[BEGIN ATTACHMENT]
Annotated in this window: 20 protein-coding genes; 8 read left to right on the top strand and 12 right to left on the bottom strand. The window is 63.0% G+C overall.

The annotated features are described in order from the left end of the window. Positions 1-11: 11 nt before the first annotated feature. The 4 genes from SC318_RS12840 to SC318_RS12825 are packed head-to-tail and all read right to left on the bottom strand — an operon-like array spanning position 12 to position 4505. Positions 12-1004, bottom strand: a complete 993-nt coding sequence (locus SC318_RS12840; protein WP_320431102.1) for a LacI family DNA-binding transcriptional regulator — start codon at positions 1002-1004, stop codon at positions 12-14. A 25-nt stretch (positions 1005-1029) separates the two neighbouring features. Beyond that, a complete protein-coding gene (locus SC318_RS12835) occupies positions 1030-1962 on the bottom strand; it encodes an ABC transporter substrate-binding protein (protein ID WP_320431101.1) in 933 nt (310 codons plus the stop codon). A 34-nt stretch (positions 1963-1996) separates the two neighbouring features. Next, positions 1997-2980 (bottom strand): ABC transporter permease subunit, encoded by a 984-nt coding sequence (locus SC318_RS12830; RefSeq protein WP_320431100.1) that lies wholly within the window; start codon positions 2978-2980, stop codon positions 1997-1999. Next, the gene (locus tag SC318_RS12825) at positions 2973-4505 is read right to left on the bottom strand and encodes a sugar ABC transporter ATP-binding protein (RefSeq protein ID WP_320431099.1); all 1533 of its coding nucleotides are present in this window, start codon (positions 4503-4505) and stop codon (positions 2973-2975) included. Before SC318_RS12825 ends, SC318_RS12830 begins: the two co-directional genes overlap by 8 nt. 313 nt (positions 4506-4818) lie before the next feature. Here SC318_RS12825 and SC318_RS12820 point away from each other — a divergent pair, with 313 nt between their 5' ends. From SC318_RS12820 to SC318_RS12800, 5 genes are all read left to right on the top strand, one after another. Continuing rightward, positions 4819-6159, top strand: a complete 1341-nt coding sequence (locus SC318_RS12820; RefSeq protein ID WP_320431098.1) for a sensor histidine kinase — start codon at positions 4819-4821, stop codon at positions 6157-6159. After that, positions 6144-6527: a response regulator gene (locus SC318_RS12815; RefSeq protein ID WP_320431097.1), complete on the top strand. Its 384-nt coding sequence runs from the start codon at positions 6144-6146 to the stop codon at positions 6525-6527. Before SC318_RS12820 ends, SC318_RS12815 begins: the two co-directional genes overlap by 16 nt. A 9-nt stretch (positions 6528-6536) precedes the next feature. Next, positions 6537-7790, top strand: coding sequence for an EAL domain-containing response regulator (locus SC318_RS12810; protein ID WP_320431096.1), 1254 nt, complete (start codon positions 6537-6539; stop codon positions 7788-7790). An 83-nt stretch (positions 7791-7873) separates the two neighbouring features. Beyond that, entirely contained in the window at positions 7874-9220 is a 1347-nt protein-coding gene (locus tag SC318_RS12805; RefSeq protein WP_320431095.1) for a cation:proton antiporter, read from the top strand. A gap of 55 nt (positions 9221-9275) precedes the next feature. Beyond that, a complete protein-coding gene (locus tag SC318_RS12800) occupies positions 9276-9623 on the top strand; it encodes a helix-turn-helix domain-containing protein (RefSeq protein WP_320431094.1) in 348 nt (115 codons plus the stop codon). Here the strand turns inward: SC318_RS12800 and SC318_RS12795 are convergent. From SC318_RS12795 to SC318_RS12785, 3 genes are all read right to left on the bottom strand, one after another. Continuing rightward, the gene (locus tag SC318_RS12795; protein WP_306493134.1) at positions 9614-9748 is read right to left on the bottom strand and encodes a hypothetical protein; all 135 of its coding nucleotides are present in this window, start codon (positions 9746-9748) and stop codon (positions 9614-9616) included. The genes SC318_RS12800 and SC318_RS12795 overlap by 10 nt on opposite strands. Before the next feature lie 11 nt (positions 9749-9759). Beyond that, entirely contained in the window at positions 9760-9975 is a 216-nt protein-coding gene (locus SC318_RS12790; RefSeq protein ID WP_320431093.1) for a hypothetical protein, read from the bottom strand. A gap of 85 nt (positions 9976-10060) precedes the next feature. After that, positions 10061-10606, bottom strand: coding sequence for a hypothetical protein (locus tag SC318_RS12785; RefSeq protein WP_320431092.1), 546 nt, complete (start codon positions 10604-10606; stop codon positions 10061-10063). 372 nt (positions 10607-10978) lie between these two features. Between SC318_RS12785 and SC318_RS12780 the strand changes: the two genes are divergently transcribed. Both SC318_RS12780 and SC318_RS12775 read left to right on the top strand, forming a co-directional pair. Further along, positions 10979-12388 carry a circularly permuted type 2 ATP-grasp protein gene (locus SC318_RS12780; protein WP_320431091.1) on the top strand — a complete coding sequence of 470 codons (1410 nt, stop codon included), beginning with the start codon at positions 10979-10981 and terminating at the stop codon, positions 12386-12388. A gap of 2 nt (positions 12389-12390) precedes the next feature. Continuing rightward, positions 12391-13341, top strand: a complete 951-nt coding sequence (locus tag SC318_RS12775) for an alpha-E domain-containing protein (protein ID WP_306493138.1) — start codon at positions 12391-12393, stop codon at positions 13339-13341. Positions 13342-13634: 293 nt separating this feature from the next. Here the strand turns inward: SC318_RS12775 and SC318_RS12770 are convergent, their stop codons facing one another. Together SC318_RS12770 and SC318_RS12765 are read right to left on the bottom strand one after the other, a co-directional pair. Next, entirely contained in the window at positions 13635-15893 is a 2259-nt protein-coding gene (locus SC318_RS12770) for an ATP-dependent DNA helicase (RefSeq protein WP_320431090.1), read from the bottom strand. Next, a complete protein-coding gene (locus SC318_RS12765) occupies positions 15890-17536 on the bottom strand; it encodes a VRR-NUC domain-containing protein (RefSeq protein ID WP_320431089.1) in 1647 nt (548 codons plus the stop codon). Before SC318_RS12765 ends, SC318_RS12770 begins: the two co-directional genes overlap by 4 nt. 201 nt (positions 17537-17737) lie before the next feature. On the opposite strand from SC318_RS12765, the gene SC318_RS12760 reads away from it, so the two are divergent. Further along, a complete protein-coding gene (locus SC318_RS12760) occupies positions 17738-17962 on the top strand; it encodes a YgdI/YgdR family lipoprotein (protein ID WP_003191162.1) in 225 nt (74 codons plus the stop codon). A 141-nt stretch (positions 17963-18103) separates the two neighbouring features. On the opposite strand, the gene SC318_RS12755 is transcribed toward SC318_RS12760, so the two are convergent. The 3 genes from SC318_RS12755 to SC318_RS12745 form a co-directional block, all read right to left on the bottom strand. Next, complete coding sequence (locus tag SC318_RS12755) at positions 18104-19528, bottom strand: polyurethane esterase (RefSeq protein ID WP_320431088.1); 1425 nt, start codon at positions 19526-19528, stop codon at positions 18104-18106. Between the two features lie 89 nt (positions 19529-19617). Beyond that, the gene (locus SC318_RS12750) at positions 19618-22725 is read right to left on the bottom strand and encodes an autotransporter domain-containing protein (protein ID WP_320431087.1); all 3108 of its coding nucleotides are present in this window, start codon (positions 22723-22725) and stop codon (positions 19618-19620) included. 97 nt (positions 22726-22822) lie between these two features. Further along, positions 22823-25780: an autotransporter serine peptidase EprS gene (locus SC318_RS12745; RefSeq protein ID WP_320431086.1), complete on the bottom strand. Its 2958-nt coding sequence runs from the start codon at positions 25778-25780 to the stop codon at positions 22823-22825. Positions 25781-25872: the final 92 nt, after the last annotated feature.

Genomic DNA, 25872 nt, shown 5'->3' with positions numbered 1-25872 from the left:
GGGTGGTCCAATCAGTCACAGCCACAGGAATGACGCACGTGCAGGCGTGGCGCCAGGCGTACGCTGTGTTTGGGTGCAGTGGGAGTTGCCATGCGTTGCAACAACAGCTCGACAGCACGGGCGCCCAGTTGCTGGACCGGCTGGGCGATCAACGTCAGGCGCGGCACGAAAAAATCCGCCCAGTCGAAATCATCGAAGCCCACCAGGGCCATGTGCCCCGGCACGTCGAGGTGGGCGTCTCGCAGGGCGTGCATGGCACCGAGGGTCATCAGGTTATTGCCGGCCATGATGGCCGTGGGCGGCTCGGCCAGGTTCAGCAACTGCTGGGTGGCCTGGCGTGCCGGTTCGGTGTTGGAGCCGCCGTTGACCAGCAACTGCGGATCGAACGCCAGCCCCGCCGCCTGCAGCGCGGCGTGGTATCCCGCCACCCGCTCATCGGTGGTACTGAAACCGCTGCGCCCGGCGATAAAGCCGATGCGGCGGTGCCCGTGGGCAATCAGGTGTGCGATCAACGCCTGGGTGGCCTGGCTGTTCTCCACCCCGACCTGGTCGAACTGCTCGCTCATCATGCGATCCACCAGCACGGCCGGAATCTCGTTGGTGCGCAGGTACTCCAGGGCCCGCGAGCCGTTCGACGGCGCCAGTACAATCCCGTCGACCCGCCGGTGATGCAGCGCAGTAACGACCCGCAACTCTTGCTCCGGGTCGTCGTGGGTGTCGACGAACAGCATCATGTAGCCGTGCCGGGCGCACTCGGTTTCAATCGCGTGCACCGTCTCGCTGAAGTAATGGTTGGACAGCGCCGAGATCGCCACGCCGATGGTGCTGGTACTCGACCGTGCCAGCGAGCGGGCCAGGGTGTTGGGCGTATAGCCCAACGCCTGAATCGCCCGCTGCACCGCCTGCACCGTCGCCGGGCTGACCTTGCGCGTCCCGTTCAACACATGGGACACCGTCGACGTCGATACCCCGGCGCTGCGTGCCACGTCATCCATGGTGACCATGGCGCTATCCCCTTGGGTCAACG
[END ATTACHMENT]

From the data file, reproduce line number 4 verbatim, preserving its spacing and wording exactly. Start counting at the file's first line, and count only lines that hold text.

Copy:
GGGTGGTCCAATCAGTCACAGCCACAGGAATGACGCACGTGCAGGCGTGGCGCCAGGCGTACGCTGTGTTTGGGTGCAGTGGGAGTTGCCATGCGTTGCAACAACAGCTCGACAGCACGGGCGCCCAGTTGCTGGACCGGCTGGGCGATCAACGTCAGGCGCGGCACGAAAAAATCCGCCCAGTCGAAATCATCGAAGCCCACCAGGGCCATGTGCCCCGGCACGTCGAGGTGGGCGTCTCGCAGGGCGTGCATGGCACCGAGGGTCATCAGGTTATTGCCGGCCATGATGGCCGTGGGCGGCTCGGCCAGGTTCAGCAACTGCTGGGTGGCCTGGCGTGCCGGTTCGGTGTTGGAGCCGCCGTTGACCAGCAACTGCGGATCGAACGCCAGCCCCGCCGCCTGCAGCGCGGCGTGGTATCCCGCCACCCGCTCATCGGTGGTACTGAAACCGCTGCGCCCGGCGATAAAGCCGATGCGGCGGTGCCCGTGGGCAATCAGGTGTGCGATCAACGCCTGGGTGGCCTGGCTGTTCTCCACCCCGACCTGGTCGAACTGCTCGCTCATCATGCGATCCACCAGCACGGCCGGAATCTCGTTGGTGCGCAGGTACTCCAGGGCCCGCGAGCCGTTCGACGGCGCCAGTACAATCCCGTCGACCCGCCGGTGATGCAGCGCAGTAACGACCCGCAACTCTTGCTCCGGGTCGTCGTGGGTGTCGACGAACAGCATCATGTAGCCGTGCCGGGCGCACTCGGTTTCAATCGCGTGCACCGTCTCGCTGAAGTAATGGTTGGACAGCGCCGAGATCGCCACGCCGATGGTGCTGGTACTCGACCGTGCCAGCGAGCGGGCCAGGGTGTTGGGCGTATAGCCCAACGCCTGAATCGCCCGCTGCACCGCCTGCACCGTCGCCGGGCTGACCTTGCGCGTCCCGTTCAACACATGGGACACCGTCGACGTCGATACCCCGGCGCTGCGTGCCACGTCATCCATGGTGACCATGGCGCTATCCCCTTGGGTCAACG